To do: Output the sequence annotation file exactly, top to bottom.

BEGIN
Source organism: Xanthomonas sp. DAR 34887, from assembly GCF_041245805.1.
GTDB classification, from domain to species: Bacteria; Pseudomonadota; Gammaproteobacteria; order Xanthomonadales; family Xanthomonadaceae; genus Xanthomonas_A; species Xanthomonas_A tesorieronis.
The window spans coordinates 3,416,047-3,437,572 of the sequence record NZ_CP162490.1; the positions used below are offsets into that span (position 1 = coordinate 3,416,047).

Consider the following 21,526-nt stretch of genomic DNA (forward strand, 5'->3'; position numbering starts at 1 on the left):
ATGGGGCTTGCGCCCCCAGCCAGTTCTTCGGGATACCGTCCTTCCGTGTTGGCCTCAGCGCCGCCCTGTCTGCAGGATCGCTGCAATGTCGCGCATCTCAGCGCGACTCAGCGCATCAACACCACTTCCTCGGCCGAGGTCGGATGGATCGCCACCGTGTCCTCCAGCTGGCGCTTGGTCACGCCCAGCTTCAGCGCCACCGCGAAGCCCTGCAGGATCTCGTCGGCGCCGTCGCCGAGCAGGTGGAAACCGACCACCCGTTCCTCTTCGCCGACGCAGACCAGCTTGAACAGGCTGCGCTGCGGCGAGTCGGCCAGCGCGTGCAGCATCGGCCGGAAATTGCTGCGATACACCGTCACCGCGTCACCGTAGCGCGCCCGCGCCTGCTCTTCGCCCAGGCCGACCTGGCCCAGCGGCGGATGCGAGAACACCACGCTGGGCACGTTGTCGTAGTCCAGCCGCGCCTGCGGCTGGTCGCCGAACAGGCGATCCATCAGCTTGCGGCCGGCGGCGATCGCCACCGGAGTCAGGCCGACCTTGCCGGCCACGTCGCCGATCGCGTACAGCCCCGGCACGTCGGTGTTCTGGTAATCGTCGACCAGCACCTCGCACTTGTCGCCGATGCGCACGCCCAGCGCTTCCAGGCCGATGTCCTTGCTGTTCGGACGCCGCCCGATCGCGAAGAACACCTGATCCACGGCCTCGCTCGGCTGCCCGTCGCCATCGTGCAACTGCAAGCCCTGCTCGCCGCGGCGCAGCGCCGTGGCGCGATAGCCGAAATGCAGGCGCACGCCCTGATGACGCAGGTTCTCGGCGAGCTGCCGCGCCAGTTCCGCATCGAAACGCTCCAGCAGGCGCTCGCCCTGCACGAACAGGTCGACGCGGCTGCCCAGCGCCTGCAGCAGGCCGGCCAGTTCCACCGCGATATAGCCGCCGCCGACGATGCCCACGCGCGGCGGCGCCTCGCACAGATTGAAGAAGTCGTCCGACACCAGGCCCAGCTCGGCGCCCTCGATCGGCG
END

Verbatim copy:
Source organism: Xanthomonas sp. DAR 34887, from assembly GCF_041245805.1.
GTDB classification, from domain to species: Bacteria; Pseudomonadota; Gammaproteobacteria; order Xanthomonadales; family Xanthomonadaceae; genus Xanthomonas_A; species Xanthomonas_A tesorieronis.
The window spans coordinates 3,416,047-3,437,572 of the sequence record NZ_CP162490.1; the positions used below are offsets into that span (position 1 = coordinate 3,416,047).

Consider the following 21,526-nt stretch of genomic DNA (forward strand, 5'->3'; position numbering starts at 1 on the left):
ATGGGGCTTGCGCCCCCAGCCAGTTCTTCGGGATACCGTCCTTCCGTGTTGGCCTCAGCGCCGCCCTGTCTGCAGGATCGCTGCAATGTCGCGCATCTCAGCGCGACTCAGCGCATCAACACCACTTCCTCGGCCGAGGTCGGATGGATCGCCACCGTGTCCTCCAGCTGGCGCTTGGTCACGCCCAGCTTCAGCGCCACCGCGAAGCCCTGCAGGATCTCGTCGGCGCCGTCGCCGAGCAGGTGGAAACCGACCACCCGTTCCTCTTCGCCGACGCAGACCAGCTTGAACAGGCTGCGCTGCGGCGAGTCGGCCAGCGCGTGCAGCATCGGCCGGAAATTGCTGCGATACACCGTCACCGCGTCACCGTAGCGCGCCCGCGCCTGCTCTTCGCCCAGGCCGACCTGGCCCAGCGGCGGATGCGAGAACACCACGCTGGGCACGTTGTCGTAGTCCAGCCGCGCCTGCGGCTGGTCGCCGAACAGGCGATCCATCAGCTTGCGGCCGGCGGCGATCGCCACCGGAGTCAGGCCGACCTTGCCGGCCACGTCGCCGATCGCGTACAGCCCCGGCACGTCGGTGTTCTGGTAATCGTCGACCAGCACCTCGCACTTGTCGCCGATGCGCACGCCCAGCGCTTCCAGGCCGATGTCCTTGCTGTTCGGACGCCGCCCGATCGCGAAGAACACCTGATCCACGGCCTCGCTCGGCTGCCCGTCGCCATCGTGCAACTGCAAGCCCTGCTCGCCGCGGCGCAGCGCCGTGGCGCGATAGCCGAAATGCAGGCGCACGCCCTGATGACGCAGGTTCTCGGCGAGCTGCCGCGCCAGTTCCGCATCGAAACGCTCCAGCAGGCGCTCGCCCTGCACGAACAGGTCGACGCGGCTGCCCAGCGCCTGCAGCAGGCCGGCCAGTTCCACCGCGATATAGCCGCCGCCGACGATGCCCACGCGCGGCGGCGCCTCGCACAGATTGAAGAAGTCGTCCGACACCAGGCCCAGCTCGGCGCCCTCGATCGGCG